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SNAP/Food Stamp Benefits
SNAP (the Supplemental Nutrition Assistance Program), formerly known as Food Stamps, serves as our nation’s first line of defense against hunger. SNAP provides low-income people with a consistent means to buy nutritious food at supermarkets and many farmers’ markets using a special debit card. SNAP eligibility is based on residency, family size, income and assets.
In the short-term, federal nutrition programs like SNAP, WIC and Commodity food programs (TEFAP and CSFP) are being funded through February. It is likely these programs will receive March funding, even if the government shuts down again after Feb. 15.
SNAP recipients received their February benefits early (Jan.20). This will increase the amount of time between benefit distributions, as March benefits will not be loaded until the beginning of March or later. The gap could be 50 days or more in some states, including Missouri.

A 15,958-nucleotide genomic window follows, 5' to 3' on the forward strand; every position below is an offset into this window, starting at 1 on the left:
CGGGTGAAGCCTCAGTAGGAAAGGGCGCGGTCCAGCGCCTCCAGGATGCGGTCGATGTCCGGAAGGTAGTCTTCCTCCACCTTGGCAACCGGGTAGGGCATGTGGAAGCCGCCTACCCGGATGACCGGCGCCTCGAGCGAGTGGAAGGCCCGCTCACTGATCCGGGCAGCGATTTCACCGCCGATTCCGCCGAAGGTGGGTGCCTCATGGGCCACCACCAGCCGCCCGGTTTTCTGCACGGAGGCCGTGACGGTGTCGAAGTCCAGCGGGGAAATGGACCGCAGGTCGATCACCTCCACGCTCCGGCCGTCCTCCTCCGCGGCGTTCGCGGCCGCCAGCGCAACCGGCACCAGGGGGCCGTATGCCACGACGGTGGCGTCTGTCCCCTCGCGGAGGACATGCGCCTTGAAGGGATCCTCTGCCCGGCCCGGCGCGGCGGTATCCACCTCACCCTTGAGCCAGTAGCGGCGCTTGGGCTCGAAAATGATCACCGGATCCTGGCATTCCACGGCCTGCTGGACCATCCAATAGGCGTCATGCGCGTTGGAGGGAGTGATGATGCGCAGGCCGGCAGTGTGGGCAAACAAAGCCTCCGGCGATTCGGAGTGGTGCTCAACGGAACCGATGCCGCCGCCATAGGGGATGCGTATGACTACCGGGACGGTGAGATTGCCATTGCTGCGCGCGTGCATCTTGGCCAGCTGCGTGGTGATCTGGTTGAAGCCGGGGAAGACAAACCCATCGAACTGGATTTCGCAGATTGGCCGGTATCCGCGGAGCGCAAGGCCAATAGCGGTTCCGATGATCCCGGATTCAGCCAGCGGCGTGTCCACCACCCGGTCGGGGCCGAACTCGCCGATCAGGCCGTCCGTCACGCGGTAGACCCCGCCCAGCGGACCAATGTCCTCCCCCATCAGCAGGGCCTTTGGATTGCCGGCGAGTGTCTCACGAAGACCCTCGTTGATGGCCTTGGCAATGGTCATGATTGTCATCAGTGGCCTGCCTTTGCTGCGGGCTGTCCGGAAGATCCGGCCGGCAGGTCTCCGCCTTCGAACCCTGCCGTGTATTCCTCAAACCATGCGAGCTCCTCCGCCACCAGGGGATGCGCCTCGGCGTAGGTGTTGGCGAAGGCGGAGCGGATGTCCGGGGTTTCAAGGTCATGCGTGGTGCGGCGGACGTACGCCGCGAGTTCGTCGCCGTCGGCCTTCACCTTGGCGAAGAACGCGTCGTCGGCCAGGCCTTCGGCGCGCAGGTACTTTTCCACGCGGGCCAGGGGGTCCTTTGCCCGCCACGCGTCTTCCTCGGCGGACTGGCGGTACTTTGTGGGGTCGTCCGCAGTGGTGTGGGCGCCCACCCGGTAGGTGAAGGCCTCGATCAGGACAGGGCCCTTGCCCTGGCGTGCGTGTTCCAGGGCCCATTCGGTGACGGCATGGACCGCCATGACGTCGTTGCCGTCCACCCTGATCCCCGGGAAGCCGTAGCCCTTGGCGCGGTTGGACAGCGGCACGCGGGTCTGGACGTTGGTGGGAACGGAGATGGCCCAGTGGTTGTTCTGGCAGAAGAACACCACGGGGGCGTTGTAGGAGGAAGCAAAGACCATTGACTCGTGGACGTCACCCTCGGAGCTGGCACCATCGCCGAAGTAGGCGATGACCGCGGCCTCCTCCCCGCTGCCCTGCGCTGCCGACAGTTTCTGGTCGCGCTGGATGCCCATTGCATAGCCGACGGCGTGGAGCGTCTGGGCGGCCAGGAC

How do I know if I qualify for benefits?
Harvesters' SNAP Outreach Team can help you determine if you are eligible. Simply call our SNAP hotline at 877.653.9522 or email us at SNAP@harvesters.org. If you would like a member of our SNAP Outreach Team to contact you, please fill out this form.
We can conduct a brief, free and confidential screening over the phone, determine if you would qualify, and then assist you with completing and filing your application. You do not have to visit a government office or stand in line.
Why is Harvesters involved in SNAP outreach and assistance?
Harvesters provides emergency food assistance to low-income families. But hunger rates are at an all time high, and many families need more than one-time emergency help with food. Federal nutrition assistance programs, such as SNAP, are Harvesters’ partners in feeding the hungry. SNAP provides people with a consistent means to purchase the nutritious food they want and need. Learn more about the facts, myths and realities surrounding SNAP.
The Food Research & Action Center has an interesting interactive map providing state-by-state data on the share of all households that are participating in SNAP, based on American Community Survey (ACS) 5-Year data (2011-2015), and the percentage of households participating in SNAP for metro, small town, and rural counties. Scroll over a state to view the participation rates.